Nine days in Porto

Our visit to Porto was marred by a dose of bronchitis. However barring that, Porto is one of the most pleasant cities we have visited. It was an unexpected surprise. No wonder Conde Nast named it as one of the great places to visit for 2021.

We found it very human, which is a tall order these days for travel. The people we met were genuinely friendly. For example our waiter/owner at a restaurant said as a Portuguese citizen he was not as proud of the high level of COVID-19 vaccination as he was of the fact that per capita Portugal is a world leader in donating to other countries.

Porto for pedestrians is wonderful and an easy walk.

Porto is well known for its tiles and particularly blue tiles. The use of tile originated with the Moors [Moslems] during their period of occupation of Portugal, starting in the eighth century.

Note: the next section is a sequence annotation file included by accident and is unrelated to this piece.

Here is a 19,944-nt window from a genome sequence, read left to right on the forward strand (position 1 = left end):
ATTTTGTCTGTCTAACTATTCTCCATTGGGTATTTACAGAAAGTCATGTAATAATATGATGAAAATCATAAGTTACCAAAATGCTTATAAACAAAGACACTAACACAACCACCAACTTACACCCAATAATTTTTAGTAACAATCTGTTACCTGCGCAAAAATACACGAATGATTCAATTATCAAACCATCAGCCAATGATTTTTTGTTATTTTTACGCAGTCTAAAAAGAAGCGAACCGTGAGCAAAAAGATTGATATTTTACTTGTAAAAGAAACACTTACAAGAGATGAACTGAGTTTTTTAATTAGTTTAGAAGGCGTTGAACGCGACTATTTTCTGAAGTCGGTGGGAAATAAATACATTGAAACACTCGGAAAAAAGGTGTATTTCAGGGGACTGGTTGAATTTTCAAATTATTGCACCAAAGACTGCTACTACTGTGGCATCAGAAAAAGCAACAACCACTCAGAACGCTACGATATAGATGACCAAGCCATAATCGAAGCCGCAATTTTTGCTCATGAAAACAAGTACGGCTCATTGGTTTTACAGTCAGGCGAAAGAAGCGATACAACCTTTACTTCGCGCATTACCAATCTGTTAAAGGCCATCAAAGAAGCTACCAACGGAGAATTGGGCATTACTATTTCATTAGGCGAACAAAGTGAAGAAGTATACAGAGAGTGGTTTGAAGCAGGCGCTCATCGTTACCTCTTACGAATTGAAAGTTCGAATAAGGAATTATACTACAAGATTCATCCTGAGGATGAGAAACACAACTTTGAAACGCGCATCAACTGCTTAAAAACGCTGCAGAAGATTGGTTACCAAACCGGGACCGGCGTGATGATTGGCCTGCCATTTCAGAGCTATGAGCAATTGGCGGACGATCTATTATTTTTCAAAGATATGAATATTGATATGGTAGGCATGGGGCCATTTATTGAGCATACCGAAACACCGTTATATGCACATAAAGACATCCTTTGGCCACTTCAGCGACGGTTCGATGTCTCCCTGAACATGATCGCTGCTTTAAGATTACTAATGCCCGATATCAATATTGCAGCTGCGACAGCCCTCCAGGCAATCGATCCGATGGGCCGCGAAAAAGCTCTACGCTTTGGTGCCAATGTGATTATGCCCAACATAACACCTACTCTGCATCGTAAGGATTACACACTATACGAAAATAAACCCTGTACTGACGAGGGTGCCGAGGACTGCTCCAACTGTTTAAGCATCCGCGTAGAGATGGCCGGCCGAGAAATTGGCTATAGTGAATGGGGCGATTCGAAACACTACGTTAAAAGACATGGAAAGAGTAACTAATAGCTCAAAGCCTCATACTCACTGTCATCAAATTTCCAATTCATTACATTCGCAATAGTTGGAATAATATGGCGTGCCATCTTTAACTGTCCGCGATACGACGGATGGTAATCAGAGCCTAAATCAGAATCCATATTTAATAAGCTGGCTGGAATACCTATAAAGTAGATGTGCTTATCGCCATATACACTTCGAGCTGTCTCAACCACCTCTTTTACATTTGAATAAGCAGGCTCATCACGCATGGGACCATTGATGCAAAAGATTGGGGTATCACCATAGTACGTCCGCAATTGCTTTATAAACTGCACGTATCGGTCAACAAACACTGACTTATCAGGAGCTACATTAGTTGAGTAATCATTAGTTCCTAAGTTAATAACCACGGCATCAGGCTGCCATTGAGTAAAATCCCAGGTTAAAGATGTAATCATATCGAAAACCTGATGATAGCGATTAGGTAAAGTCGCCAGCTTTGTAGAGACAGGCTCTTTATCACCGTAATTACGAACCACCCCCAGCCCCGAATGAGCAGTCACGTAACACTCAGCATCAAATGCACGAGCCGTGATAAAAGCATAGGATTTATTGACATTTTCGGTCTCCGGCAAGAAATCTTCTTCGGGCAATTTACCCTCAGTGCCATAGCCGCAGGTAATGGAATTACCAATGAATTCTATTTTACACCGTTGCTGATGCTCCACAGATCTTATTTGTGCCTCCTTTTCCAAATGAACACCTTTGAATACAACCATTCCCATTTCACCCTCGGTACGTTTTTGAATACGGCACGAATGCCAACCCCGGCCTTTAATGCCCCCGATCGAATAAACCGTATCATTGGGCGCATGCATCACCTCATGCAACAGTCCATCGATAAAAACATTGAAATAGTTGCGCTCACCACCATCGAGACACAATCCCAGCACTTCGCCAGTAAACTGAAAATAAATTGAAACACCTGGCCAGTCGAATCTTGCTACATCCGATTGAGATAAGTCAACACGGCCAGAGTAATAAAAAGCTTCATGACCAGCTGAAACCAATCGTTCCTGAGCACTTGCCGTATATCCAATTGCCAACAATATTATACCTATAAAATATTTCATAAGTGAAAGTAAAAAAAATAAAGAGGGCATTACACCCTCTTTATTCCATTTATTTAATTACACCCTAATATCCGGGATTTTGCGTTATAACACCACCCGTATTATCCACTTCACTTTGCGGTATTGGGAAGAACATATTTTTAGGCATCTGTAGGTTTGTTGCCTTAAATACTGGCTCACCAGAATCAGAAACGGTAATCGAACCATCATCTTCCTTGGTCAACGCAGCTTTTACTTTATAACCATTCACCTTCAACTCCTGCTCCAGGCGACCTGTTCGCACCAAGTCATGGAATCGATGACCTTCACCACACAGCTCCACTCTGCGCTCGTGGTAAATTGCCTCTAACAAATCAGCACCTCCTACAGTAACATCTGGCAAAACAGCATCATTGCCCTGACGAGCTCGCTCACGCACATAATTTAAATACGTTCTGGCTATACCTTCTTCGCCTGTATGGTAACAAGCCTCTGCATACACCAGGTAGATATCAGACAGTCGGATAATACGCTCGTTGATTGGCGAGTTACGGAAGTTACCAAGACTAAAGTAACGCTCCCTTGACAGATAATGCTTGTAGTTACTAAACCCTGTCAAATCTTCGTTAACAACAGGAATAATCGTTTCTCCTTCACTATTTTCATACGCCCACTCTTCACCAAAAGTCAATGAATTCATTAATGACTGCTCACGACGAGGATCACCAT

The Train Station – one of the most picturesque in Europe.
Image from the Porto Train Station

Tarts, the baked type, are popular in Porto. Here Heather samples the Pasteis de Nata, a delicious custard tart, with a bit of cinnamon on top. If you care to make some [see the recipe], we’d be pleased to give an opinion about your baking.

Train stations are always worth a visit.
Porto Street Scene

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